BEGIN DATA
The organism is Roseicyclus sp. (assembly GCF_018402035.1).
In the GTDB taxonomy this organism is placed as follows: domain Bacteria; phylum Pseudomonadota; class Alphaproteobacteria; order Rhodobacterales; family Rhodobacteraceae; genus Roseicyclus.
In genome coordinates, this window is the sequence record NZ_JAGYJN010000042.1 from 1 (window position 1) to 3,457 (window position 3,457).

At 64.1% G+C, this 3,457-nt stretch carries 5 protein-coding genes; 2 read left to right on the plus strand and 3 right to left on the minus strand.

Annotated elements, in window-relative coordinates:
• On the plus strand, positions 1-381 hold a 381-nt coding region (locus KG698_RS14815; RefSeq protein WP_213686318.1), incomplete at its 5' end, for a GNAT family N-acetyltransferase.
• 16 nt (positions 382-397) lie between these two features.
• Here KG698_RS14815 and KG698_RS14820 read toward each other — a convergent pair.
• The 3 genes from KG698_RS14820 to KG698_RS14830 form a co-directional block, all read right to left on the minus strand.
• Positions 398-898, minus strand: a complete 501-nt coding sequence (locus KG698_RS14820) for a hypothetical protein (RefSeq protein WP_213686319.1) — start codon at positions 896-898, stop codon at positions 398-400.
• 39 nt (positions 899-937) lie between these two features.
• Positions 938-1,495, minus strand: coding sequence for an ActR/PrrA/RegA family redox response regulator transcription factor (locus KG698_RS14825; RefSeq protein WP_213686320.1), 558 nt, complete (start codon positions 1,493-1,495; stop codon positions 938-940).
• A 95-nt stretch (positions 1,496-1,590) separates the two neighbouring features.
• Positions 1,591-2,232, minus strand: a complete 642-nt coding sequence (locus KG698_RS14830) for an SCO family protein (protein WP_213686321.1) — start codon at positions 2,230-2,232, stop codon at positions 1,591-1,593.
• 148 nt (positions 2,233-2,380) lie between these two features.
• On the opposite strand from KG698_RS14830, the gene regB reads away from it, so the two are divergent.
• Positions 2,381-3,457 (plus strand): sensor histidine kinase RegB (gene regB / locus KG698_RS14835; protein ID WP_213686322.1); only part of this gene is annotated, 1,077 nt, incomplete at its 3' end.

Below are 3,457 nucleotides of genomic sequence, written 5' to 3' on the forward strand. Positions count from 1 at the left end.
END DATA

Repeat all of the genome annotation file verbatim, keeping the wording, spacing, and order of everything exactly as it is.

The organism is Roseicyclus sp. (assembly GCF_018402035.1).
In the GTDB taxonomy this organism is placed as follows: domain Bacteria; phylum Pseudomonadota; class Alphaproteobacteria; order Rhodobacterales; family Rhodobacteraceae; genus Roseicyclus.
In genome coordinates, this window is the sequence record NZ_JAGYJN010000042.1 from 1 (window position 1) to 3,457 (window position 3,457).

At 64.1% G+C, this 3,457-nt stretch carries 5 protein-coding genes; 2 read left to right on the plus strand and 3 right to left on the minus strand.

Annotated elements, in window-relative coordinates:
• On the plus strand, positions 1-381 hold a 381-nt coding region (locus KG698_RS14815; RefSeq protein WP_213686318.1), incomplete at its 5' end, for a GNAT family N-acetyltransferase.
• 16 nt (positions 382-397) lie between these two features.
• Here KG698_RS14815 and KG698_RS14820 read toward each other — a convergent pair.
• The 3 genes from KG698_RS14820 to KG698_RS14830 form a co-directional block, all read right to left on the minus strand.
• Positions 398-898, minus strand: a complete 501-nt coding sequence (locus KG698_RS14820) for a hypothetical protein (RefSeq protein WP_213686319.1) — start codon at positions 896-898, stop codon at positions 398-400.
• 39 nt (positions 899-937) lie between these two features.
• Positions 938-1,495, minus strand: coding sequence for an ActR/PrrA/RegA family redox response regulator transcription factor (locus KG698_RS14825; RefSeq protein WP_213686320.1), 558 nt, complete (start codon positions 1,493-1,495; stop codon positions 938-940).
• A 95-nt stretch (positions 1,496-1,590) separates the two neighbouring features.
• Positions 1,591-2,232, minus strand: a complete 642-nt coding sequence (locus KG698_RS14830) for an SCO family protein (protein WP_213686321.1) — start codon at positions 2,230-2,232, stop codon at positions 1,591-1,593.
• 148 nt (positions 2,233-2,380) lie between these two features.
• On the opposite strand from KG698_RS14830, the gene regB reads away from it, so the two are divergent.
• Positions 2,381-3,457 (plus strand): sensor histidine kinase RegB (gene regB / locus KG698_RS14835; protein ID WP_213686322.1); only part of this gene is annotated, 1,077 nt, incomplete at its 3' end.

Below are 3,457 nucleotides of genomic sequence, written 5' to 3' on the forward strand. Positions count from 1 at the left end.